The beginning of February was a doozy for us. We aren’t 100% certain where we got Covid seeing that we aren’t out of the house much, but we have our theories. It all started with what we thought was a simple ear infection.
Wednesday: That evening, our two-year-old, Eloise, had a low grade fever and almost threw up. I knew she had an ear infection because she was showing the same symptoms as the previous time. Our three-month-old daughter, Audrey, was starting to have a rough night and, as it went on, I ended up sleeping on the couch holding her. It was a long night for everyone.
Thursday: I took Eloise to the doctor and she did indeed have an ear infection. We had no reason to test her for anything else because she wasn’t showing any other symptoms, and as far as we knew, hadn’t been exposed. As the day went on however, Audrey would not nap without being held and her congestion was getting worse. She and her twin have been congested since birth because their noses are too small to get anything out or use a suction bulb on. This congestion was much worse, but we were actually able to remove mucus this time, which was as thick and green as could be. However, Audrey’s nose would fill right back up and she would not sleep again that evening without being held.
Friday: Audrey was worse, she had a fever between 99-101F, and was having a hard time regulating her breathing. William, her twin brother, started sounding worse that evening too, acting clingy, but never had a fever. I took Audrey to urgent care where they said her lungs sounded clear and she tested negative for RSV and the flu. We went home to another identical evening as the ones prior, but William wouldn’t sleep without being held either. It was a long day filled with worry and uncertainty.
Saturday: After another negative RSV test, congestion, and clear sounding lungs at the pediatrician’s office, we tested for Covid. Why did we test for Covid? Because the pediatrician said that most babies (not all) who get Covid are simply congested and have a fever. To be honest, part of me was hoping they would test positive because then we’d know what we were dealing with (for the most part). Plus, we would be over and done with it and not have to worry as much about taking them out of the house. To say we were all exhausted is an understatement. My in-laws came over that day to watch the kids so we could nap.
On Sunday evening, my husband Wade and I started showing symptoms that were similar to those of a sinus cold/infection. I took an Ibuprofen and sweated out my body chills that night. On Monday, we received confirmation that Audrey and William had Covid and we knew we had it too. We got tested on Tuesday and all came back positive except for me, but because I had symptoms, the Health Department considered me a positive case.
We moved the twins from their bassinet to the rock n’ plays to keep them as upright as possible. Friends and family dropped off tons of food, suction bulbs, Zarbee’s chest rub, saline spray and things for Eloise. Our days were spent sucking mucus, rubbing their feet and chests with salve, holding them in order to sleep, and holding them in a steamy bathroom sometimes several times a day. Our house was filled with babies who couldn’t breathe while drinking their bottles and screams from sucking noses at all hours of the day and night. It seemed like there was no end in sight and that nothing we were doing helped. We were exhausted! William’s eating went from 6 ounces a bottle to 2-2.5 ounces a bottle at more frequent intervals. As the week went on, the twins started to smile and interact more during the day; they seemed to be getting back to normal but were still really congested. One day it would seem like they were better and the next would be bad again — it was like a constant two steps forward, one step back. Eloise didn’t show any other symptoms; in fact, we thought she was feeling fine. But one day, she pooped in her diaper and didn’t freak out. We knew then that she wasn’t feeling well because she hadn’t pooped in her diaper in at least five months (other than that, you wouldn’t have known she was sick).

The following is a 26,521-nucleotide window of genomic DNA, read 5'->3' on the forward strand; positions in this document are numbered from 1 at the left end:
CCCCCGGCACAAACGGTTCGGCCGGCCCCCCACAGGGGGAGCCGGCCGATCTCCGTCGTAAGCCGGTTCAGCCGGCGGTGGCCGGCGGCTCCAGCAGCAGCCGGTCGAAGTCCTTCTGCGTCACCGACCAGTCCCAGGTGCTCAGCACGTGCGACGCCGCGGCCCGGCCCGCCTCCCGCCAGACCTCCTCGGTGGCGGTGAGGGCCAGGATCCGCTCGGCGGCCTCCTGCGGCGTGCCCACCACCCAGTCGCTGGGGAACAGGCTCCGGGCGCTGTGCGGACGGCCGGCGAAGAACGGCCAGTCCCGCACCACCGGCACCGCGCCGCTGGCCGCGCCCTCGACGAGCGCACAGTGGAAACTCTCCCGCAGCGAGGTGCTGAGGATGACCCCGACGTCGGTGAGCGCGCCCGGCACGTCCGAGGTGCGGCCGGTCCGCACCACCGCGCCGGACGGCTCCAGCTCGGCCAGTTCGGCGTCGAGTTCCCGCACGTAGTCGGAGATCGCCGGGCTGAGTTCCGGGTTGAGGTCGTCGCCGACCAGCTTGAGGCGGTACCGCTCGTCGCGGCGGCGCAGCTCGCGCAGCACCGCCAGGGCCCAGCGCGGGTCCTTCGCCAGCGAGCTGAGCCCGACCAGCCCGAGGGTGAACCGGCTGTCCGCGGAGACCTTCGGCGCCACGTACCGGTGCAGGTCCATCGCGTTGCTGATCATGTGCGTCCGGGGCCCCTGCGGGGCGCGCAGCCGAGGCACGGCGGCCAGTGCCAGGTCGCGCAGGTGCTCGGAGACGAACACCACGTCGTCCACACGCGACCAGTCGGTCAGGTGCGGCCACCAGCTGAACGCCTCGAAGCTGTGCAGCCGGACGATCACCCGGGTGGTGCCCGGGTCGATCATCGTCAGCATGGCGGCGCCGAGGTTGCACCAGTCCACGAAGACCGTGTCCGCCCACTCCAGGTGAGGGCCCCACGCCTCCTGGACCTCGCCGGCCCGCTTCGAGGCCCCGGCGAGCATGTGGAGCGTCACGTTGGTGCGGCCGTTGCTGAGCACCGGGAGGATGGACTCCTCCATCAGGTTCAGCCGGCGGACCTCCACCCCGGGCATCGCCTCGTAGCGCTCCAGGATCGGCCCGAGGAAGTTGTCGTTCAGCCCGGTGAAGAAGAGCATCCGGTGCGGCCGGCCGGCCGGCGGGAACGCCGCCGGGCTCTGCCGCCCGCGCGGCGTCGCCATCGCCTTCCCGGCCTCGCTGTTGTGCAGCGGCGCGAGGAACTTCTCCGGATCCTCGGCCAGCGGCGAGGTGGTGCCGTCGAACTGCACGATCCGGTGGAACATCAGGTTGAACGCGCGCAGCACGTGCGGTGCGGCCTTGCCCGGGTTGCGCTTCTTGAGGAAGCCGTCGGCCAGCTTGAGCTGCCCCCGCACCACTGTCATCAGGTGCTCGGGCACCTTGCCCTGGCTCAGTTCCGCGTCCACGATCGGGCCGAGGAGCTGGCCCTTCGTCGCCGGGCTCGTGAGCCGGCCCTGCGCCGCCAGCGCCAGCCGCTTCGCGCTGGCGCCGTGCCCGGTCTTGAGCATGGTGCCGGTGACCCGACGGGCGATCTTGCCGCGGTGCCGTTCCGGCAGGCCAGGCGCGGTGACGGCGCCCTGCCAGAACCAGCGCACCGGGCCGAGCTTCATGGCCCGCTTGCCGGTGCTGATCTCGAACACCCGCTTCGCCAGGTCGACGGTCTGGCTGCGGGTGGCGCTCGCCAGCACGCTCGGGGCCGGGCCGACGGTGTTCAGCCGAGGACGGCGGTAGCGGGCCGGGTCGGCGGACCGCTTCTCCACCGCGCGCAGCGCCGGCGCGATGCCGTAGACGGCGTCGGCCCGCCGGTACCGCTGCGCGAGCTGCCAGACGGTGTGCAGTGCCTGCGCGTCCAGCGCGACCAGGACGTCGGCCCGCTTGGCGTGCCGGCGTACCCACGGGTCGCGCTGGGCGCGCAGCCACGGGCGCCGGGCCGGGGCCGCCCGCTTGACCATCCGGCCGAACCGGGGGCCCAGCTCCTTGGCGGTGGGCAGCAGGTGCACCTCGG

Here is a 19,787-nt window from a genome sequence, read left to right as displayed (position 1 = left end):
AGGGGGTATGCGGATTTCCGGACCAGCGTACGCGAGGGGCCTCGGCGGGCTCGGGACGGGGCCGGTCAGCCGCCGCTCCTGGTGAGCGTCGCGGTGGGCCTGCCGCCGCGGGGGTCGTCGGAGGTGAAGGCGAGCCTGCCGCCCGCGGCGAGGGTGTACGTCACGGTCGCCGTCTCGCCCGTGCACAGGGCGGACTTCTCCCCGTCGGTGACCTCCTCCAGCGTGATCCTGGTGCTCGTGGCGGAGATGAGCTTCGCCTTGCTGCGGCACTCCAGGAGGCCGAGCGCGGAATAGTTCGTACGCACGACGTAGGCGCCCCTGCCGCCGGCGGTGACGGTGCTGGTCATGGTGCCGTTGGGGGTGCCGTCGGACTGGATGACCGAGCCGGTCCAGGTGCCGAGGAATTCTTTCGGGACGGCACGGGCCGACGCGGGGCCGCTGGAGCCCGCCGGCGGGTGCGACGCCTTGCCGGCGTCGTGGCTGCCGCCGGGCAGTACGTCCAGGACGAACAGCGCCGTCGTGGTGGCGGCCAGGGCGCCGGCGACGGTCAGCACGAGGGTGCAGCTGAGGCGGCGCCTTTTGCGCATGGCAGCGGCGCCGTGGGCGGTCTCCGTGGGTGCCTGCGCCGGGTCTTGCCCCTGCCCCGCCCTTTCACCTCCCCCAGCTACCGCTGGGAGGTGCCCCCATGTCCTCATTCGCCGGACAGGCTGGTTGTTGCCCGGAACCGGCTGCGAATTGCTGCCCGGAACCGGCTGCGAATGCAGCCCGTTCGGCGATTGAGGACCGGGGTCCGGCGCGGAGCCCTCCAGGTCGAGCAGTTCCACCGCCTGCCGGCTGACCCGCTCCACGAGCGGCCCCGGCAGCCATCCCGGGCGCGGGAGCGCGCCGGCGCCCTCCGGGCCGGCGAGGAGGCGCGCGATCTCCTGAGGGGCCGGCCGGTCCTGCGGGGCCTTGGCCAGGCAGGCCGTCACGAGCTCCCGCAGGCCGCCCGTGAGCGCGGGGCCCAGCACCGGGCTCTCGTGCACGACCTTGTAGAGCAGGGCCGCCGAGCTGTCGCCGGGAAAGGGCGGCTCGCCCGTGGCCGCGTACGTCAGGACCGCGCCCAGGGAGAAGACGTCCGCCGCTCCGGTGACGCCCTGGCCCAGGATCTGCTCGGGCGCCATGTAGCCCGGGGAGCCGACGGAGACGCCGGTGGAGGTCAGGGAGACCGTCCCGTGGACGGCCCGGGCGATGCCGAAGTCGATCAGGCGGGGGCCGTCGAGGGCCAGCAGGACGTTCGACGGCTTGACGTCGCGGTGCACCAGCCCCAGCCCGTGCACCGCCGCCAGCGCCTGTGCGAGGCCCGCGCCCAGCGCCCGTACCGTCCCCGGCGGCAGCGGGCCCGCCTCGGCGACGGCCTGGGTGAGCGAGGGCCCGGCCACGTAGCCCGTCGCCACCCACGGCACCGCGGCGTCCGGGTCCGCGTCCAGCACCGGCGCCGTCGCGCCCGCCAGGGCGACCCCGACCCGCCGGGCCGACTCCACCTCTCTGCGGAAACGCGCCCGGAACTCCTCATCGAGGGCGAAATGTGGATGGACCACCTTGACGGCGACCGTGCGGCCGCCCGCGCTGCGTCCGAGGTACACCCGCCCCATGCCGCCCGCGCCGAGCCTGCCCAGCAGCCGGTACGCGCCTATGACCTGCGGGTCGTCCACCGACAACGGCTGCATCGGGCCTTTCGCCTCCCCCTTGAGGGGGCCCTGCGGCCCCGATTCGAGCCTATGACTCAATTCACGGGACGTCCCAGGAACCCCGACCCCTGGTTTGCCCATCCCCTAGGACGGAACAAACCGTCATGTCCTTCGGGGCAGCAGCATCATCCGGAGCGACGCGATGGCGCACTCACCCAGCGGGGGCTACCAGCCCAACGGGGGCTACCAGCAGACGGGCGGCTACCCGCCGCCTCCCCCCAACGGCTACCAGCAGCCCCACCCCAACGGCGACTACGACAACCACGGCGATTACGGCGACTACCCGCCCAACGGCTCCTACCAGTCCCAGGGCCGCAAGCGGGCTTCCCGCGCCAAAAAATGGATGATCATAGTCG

The Rollercoaster of Emotions
When the pediatrician’s office called and told me the results, I cried. I couldn’t help it; the tears just came. I was relieved we had a diagnosis, but I was also worried because we didn’t know what to expect. The pediatrician would call and check on us often, which we were thankful for, but there were times I wanted to yell at them and tell them to stop calling if they didn’t have anything to tell us other than “Keep doing what you’re doing.” I told Wade I wasn’t sure how much longer I could take the babies’ screams or if I could keep holding them in the steamy bathroom with little results. I went through days feeling success and defeat at the same time. Success in removing so much mucus and defeat in being right back to where we were. I cried happy tears seeing our fridge full of food and not having to worry about that part of our day because, even from a distance, people were caring for us.
The twins are on the mend with some lingering symptoms. William is still dealing with a little congestion and Audrey has some inflammation in her lungs. Both can take a while to clear up and we are praying that Audrey’s lungs are not affected long-term. I’m just glad to have my nights back without having to hear my babies screaming and having to hold them in a steamy bathroom. Wade and I are also on the mend; most of our symptoms are gone and our sense of smell and taste are slowly returning, mine faster than his.